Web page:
In the ancient world, cocoa only existed in its purest form and was known only for its medicinal value. For many centuries this pure form of cocoa was revered by all and trusted for its beneficial use in cases like fever, heart pain, emaciation, fatigue, kidney and bowel complaints. There is historical evidence that points us to the ancient Mayan and Aztec civilizations who recorded their use of cocoa for medicinal purposes for over 2000 years.
More recently man has tarnished cocoa’s healthy reputation by adding emulsifying fats, sugars, milk, flavorings and preservatives, and introduced processed cocoa to the world. But this was not true of cocoa in the ancient world.
Cocoa’s Ancient Travelogue
The growing of cocoa plants dates back to 1500 BC when it is believed the Olmec Indians grew the cocoa beans as a domestic crop. At around 250 BC to 900 CE the drinking of an unsweetened cocoa drink was prevalent, but only amongst the elite of Mayan society. It was a sophisticated drink even in those days! When the Mayans migrated to the northern parts of South America, they took their cocoa beans with them. This drink was a big hit with the upper class Aztec Indians and they decided to make it their own, imposing a tax on the beans. The Aztecs were the first to call it “xocalatl”, which means warm or bitter liquid.
The famous explorers Columbus and Hernandez encountered the cocoa beans during their travels. Mayan nobles gifted Prince Philip of Spain with jars of beaten cocoa, pre-mixed and ready-to-drink. But neither Spain, nor Portugal shared this gift with the rest of Europe till a century later. In the 16th century, the Spanish began to add sugar cane juice and vanilla flavoring to produce a sweetened cocoa drink, which was more palatable to the taste buds.
Cocoa began to gain wide popularity as a medicinal drink and for its aphrodisiac value. The first cocoa shop in London was set up in 1657. At this time, too, cocoa was considered a beverage only for the elite of society. It was only in 1730 when the price of cocoa dropped that it became affordable to the common man.
In 1765, chocolate was imported to the new “Colonies” by an Irishman named, John Hanan. The beans were imported from the West Indians into Dorchester, Massachusetts, where the first chocolate mill was built in 1780. The chocolates were named after Dr. James Baker who helped in refining the chocolate for a taste similar to the one that we know today. These were known as Baker’s ® Chocolates.
In 1819, François Louis Callier, opened up the first Swiss chocolate factory. In 1828, Conrad Van Houten developed a process in Amsterdam that gave chocolate a smoother consistency by squeezing out some of the cocoa butter and adding alkaline salts. About twenty years later, Joseph Fry & Son developed a process that put some of the cocoa butter back, added sugar and created a smooth paste that could be molded into the first ever, chocolate bar. In 1861, Richard Cadbury created the first Valentine shaped chocolate box for Valentine’s Day forming an irrevocable bond between chocolate and romance. Since then, chocolate makers have been improving on the texture, taste and variations in chocolate for chocolate lovers all over the world. Back to the Historical Use of Cocoa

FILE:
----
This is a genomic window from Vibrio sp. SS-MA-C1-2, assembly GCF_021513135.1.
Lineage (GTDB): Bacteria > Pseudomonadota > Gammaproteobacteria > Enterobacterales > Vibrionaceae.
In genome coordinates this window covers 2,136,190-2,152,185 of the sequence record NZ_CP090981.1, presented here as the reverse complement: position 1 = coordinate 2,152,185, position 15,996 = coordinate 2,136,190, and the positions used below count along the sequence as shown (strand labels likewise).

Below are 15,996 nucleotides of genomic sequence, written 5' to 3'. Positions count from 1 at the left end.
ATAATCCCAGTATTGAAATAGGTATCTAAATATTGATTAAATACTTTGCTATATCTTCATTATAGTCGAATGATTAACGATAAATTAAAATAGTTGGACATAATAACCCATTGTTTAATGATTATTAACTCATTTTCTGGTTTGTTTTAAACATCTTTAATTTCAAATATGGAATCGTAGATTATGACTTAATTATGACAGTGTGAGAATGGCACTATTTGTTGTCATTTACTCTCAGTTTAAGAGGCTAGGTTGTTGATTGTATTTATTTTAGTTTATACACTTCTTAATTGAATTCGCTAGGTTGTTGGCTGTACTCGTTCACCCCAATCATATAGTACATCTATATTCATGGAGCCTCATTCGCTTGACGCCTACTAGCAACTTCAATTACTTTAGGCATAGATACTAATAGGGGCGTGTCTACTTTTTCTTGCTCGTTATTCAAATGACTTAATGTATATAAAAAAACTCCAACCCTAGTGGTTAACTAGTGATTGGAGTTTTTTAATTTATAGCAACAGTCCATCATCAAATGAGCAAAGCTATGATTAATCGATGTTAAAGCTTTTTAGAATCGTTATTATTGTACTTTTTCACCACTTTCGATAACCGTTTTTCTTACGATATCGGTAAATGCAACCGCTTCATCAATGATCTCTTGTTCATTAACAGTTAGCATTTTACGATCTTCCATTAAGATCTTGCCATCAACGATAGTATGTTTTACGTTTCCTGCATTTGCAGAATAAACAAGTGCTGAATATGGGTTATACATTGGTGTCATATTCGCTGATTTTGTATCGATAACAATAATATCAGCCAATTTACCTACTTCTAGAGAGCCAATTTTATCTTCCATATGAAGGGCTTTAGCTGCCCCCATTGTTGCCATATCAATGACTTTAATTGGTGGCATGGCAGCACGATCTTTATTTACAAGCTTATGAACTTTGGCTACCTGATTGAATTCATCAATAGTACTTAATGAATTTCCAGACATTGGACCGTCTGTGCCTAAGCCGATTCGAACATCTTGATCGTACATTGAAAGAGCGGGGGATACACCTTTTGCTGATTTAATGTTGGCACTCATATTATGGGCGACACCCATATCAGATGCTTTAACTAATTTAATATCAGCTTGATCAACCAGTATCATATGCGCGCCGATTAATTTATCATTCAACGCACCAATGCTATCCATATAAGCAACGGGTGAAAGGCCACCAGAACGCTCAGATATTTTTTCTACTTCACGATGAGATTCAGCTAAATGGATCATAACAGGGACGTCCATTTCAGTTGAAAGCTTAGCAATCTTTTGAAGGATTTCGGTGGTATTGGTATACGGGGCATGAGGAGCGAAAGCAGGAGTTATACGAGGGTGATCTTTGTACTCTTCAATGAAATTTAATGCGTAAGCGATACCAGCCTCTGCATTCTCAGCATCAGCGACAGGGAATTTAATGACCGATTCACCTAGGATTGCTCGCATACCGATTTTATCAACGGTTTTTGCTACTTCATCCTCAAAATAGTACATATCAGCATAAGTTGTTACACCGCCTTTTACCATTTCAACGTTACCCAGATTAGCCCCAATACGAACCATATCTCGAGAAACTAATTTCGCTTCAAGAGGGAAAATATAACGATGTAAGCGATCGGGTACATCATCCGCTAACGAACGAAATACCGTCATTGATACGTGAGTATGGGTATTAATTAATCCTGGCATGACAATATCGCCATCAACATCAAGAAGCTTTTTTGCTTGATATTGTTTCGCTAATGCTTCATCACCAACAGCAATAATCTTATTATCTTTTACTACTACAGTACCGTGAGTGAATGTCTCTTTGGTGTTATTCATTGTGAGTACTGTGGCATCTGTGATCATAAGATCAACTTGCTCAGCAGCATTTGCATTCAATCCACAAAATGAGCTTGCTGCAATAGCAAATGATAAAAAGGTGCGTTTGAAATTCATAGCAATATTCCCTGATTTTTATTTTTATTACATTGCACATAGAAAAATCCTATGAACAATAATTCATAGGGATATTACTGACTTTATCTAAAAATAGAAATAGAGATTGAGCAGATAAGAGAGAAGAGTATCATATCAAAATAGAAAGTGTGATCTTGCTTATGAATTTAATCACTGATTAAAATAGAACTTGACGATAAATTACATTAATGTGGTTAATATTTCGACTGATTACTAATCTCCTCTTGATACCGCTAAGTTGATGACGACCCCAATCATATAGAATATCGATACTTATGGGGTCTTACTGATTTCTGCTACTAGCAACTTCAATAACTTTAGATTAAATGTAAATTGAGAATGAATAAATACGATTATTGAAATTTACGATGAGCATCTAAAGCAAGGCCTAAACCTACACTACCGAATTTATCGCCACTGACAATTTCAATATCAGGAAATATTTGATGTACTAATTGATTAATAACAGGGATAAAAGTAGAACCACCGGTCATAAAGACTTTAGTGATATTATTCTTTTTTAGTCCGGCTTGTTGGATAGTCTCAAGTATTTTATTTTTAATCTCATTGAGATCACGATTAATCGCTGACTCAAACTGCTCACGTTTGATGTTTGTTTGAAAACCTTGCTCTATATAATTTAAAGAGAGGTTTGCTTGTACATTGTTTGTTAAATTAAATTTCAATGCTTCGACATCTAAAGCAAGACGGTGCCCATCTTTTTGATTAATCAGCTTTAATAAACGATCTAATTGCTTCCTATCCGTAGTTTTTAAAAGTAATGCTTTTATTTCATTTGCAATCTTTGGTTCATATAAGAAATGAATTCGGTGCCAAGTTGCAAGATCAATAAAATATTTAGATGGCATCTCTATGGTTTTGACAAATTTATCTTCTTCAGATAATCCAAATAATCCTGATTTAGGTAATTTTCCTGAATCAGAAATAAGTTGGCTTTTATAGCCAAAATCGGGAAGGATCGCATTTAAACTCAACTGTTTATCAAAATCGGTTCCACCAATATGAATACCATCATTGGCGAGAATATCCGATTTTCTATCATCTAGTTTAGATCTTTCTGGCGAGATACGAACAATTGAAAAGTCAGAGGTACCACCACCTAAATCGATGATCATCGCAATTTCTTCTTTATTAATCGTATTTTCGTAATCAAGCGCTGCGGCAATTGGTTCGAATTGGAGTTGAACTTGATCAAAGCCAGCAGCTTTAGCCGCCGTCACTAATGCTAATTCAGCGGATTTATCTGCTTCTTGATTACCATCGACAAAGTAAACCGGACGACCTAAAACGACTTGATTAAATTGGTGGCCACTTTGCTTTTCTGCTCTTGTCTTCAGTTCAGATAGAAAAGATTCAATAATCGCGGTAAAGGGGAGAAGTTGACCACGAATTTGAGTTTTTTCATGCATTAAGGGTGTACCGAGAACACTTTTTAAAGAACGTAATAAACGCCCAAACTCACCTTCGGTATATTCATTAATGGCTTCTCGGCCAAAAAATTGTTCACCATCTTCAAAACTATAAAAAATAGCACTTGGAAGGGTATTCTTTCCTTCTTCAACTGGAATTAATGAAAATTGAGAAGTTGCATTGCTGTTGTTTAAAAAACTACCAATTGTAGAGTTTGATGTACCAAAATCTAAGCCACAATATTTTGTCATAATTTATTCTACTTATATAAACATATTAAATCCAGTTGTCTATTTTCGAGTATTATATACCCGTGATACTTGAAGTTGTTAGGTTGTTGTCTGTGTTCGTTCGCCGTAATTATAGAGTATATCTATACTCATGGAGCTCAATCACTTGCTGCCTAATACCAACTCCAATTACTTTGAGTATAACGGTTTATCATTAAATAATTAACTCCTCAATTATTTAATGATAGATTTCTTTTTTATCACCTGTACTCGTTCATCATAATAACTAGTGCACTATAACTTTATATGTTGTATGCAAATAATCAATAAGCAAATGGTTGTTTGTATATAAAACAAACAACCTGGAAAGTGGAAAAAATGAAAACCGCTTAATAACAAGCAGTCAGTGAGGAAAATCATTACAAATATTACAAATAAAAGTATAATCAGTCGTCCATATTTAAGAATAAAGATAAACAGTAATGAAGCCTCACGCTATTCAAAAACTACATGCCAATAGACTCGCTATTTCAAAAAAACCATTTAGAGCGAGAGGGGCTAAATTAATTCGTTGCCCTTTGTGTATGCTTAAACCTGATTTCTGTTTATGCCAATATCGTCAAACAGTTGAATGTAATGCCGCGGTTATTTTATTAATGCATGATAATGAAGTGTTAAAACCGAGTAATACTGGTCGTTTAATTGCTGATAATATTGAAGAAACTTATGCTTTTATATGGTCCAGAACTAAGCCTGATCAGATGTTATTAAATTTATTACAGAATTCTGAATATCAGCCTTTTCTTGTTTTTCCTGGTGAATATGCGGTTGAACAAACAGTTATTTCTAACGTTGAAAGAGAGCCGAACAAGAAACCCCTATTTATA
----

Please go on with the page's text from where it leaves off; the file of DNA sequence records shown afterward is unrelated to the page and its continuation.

It was only as recently as 1998 that research studies on cocoa suggested that the historical use of cocoa may be a very healthy path indeed.. Chocolate lovers were thrilled to know that instead of discouraging people from eating chocolate, doctors and scientists were now encouraging the selective consumption of chocolate for its antioxidant strength and for its benefits to heart health! But not all chocolate is equal in its health-imparting properties. From the assortment of chocolates available today, cocoa in its purest form is the best choice. The best choice would be powdered pure cocoa that can be used to make cocoa beverages. The second best choice would be dark, bitter chocolate. Milk chocolate does not contain the high antioxidant strength of dark, bitter chocolate.
CocoPure is one the best blends of pure cocoa powder combined with two more antioxidant-rich nutrients-Resveratrol and Green Tea extracts. The combination of these three ingredients forms a relaxing beverage, hot or cold. Studies on these three nutrients have been published in prominent journals such as the Journal of the American Medical Association, American Journal of Physiology, Heart and Circulatory Physiology. They note the ability of all three nutrients for supporting cardiovascular health, increased blood flow, arterial health, elevated energy levels, digestion, and the immune system.
Now, centuries later, science has finally caught up with the historical use of pure cocoa. The combination of Pure Cocoa, Resveratrol and Green tea is now available in a delicious beverage that brings the health and sophistication back into cocoa drinking! With just 30 calories per serving, CocoPure makes a great drink for those on a diet as well.
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